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How do I get rid of a roommate who isn't a good fit?

By Trulia | Published: Oct 14, 2009 | 7 Comments

Life deals us a lot of cards, most of which seem to be utterly random, a few of which are aces, and a few of which are total stinkers. Sometimes through strange circumstances (subletting, boyfriend/girlfriend relationships, deceptive appearances) you may find yourself living with a roommate who is not simply a bad fit as a friend, but is actively eroding the quality of your life.

Perhaps they've never cleaned a dish since moving in; perhaps they're not paying bills or rent on time, ever; perhaps they're throwing three death metal-themed parties a week and then leaving town so that you can pick up the fun-sized Heineken mini-kegs and plastic cups that now decorate the living room. Ultimately, you want them gone, and gone now. What to do?

Well, as it turns out, rousting a person from where they sleep at night and eat most of their meals is not necessarily an easy thing to accomplish. People cling hard to the space that they know, and nobody wants to start the hunt for a good apartment... again. So go through this simple series of questions as you ponder the live-in nightmare who has made home-sweet-home a layer of he'll.

Can this be negotiated and/or repaired?

Many problem roommates who seem irredeemably annoying can, in fact, be salvaged through a simple, frank discussion. Establish the problem in a non-confrontational way ("the kitchen is a wreck to the point where nobody can use it, and it stays that way"), raise the stakes ("I really can't live like this anymore") and strive toward compromise ("will you work with me to come up with a plan to ensure that it stays relatively clean from here on in?")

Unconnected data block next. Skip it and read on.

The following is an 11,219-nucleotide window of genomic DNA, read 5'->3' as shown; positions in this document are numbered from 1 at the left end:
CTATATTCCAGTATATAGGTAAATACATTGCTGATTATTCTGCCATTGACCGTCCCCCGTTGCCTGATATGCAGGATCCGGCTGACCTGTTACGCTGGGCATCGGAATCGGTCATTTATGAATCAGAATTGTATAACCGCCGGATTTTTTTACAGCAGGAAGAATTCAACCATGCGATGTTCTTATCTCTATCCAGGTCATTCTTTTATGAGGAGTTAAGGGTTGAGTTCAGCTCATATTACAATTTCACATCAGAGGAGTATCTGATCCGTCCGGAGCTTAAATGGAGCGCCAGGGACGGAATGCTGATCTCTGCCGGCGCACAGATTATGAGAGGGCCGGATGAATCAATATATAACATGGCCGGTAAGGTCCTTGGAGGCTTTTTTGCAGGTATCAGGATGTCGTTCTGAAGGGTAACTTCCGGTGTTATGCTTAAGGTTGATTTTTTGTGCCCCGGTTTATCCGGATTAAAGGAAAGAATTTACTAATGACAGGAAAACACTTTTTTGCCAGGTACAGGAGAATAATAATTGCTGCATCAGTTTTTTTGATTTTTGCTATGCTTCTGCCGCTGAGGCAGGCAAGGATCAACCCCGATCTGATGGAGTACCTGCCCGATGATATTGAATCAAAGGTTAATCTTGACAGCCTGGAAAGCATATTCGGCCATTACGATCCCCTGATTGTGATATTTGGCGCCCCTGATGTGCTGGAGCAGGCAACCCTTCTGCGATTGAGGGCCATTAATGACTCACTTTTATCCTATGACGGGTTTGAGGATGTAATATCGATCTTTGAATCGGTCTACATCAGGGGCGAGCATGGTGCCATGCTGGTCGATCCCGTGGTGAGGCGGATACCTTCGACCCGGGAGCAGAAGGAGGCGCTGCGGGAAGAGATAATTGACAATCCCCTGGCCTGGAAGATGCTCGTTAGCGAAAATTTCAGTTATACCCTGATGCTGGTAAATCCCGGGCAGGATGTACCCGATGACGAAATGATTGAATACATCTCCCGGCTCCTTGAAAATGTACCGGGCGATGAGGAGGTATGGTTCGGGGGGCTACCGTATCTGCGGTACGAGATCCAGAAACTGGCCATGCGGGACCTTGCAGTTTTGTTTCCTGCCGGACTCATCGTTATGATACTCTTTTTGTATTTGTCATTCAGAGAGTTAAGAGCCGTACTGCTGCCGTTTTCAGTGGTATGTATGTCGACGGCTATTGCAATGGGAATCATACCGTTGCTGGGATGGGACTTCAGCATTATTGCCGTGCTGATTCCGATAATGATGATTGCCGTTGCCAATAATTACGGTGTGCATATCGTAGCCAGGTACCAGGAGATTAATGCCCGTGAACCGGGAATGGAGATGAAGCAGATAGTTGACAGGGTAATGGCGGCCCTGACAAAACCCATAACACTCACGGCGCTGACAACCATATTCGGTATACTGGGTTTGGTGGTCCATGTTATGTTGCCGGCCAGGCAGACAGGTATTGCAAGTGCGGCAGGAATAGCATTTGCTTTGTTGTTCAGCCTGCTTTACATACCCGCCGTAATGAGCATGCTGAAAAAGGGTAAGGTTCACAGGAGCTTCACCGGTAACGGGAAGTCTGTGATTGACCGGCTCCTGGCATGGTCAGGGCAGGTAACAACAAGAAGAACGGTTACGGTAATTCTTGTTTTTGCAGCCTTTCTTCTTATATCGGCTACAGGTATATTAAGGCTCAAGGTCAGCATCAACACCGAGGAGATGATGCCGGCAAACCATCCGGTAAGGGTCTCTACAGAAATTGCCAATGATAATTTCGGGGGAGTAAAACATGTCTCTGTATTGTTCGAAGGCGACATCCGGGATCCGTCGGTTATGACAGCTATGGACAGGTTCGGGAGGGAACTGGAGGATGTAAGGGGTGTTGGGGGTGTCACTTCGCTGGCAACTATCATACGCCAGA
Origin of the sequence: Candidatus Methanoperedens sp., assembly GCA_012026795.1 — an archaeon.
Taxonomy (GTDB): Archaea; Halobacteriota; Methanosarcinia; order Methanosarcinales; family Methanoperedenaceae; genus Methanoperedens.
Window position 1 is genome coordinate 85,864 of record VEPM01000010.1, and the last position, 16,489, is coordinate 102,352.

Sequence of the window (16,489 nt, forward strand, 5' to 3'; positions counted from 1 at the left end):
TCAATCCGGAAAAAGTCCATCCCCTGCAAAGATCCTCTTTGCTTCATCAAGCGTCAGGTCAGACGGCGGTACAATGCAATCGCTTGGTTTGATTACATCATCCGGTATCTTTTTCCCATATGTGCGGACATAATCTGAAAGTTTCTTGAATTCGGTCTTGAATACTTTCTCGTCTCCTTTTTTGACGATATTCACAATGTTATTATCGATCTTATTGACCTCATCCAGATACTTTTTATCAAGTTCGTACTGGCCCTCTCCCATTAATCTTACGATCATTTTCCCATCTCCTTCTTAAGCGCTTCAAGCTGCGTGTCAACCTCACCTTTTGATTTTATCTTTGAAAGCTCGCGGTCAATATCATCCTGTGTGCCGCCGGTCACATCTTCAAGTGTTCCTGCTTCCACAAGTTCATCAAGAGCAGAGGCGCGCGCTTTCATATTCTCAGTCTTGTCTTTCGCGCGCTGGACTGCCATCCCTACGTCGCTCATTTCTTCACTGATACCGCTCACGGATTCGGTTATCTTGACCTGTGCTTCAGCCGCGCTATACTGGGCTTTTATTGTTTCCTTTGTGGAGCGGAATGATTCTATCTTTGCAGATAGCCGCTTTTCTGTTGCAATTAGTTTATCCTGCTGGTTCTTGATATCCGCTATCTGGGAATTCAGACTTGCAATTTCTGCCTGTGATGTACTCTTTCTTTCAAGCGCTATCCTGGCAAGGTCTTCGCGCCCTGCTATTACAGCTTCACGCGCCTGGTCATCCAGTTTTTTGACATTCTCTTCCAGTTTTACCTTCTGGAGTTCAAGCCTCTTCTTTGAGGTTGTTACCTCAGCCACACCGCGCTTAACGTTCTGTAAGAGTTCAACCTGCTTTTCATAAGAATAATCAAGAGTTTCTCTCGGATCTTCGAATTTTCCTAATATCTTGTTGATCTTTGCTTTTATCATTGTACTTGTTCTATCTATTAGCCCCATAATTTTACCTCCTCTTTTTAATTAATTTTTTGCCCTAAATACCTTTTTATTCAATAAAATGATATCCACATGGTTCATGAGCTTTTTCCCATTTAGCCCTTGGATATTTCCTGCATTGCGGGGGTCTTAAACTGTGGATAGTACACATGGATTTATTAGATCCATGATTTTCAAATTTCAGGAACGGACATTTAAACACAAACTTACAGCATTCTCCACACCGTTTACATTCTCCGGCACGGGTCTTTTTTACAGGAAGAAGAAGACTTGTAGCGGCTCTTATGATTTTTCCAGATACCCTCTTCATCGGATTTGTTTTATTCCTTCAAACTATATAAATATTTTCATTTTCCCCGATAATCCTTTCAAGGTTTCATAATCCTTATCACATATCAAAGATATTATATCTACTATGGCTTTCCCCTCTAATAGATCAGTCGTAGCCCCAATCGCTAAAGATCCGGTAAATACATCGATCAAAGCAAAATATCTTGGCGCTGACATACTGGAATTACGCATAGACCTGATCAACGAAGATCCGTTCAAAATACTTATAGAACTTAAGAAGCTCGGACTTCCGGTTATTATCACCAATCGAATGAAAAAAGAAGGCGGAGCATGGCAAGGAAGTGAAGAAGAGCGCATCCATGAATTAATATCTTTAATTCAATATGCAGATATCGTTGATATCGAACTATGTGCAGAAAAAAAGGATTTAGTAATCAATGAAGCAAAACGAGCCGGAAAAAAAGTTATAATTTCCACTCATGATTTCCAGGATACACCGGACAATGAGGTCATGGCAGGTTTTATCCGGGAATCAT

In extreme cases, you can even seek joint counseling -- counselors will talk to roommates, and in many cases external mediation can fix a seemingly unsolvable conflict... at least long enough to get through the length of the lease.

If your roommate from hell is amiable to working together on a plan, then things can be patched up and moved forward. Many people, when the pattern of their ways and the consequences of that pattern have been demonstrated, will in fact pull things together and follow the newly established rules. Just make sure that those rules are clear, enforced, and fair (if you break them, you have to pay the consequences, as well.)

Can this be handled legally?

Let's say negotiation has failed, or your roommate didn't even hear you out to begin with. What's their legal status? If they're an illegal sublet, or somebody's significant other, or someone otherwise not on the lease, good news! You can give them the "if you don't shape up, I'm having you evicted" speech. This will raise tensions, but it will also put a whole new spin on how important it is to respect your legal, lease-abiding roommates.

Alternately, you can simply go to the landlord and have them evicted.

Can you, personally, find another situation?

We often live with horrible people because:

a) We don't want to go through the hassle of looking for a new place and

b) We feel like we've "lost" the conflict if we move out simply because the roommates are terrible.

That said: If you can find another place to live with friends or more reliable roommates, give it serious thought. Waging a daily war against some jerk in your home is a major drain on your energy reserves, and, ultimately, the important thing is that you love where you live -- not that you cling to a particular house or apartment.

Ultimately, the worst thing you can do -- consciously or unconsciously -- is to wage a war of attrition against your roommate, assuming that your bad habits / loud music / constant nagging can eventually drive them into the street. First of all, that's unlikely to happen. Second of all, their retaliation will simply make a bad situation hellish. Don't burn the bridge until you're sure you'll never need it again -- and, even then, why not just walk away and leave it standing?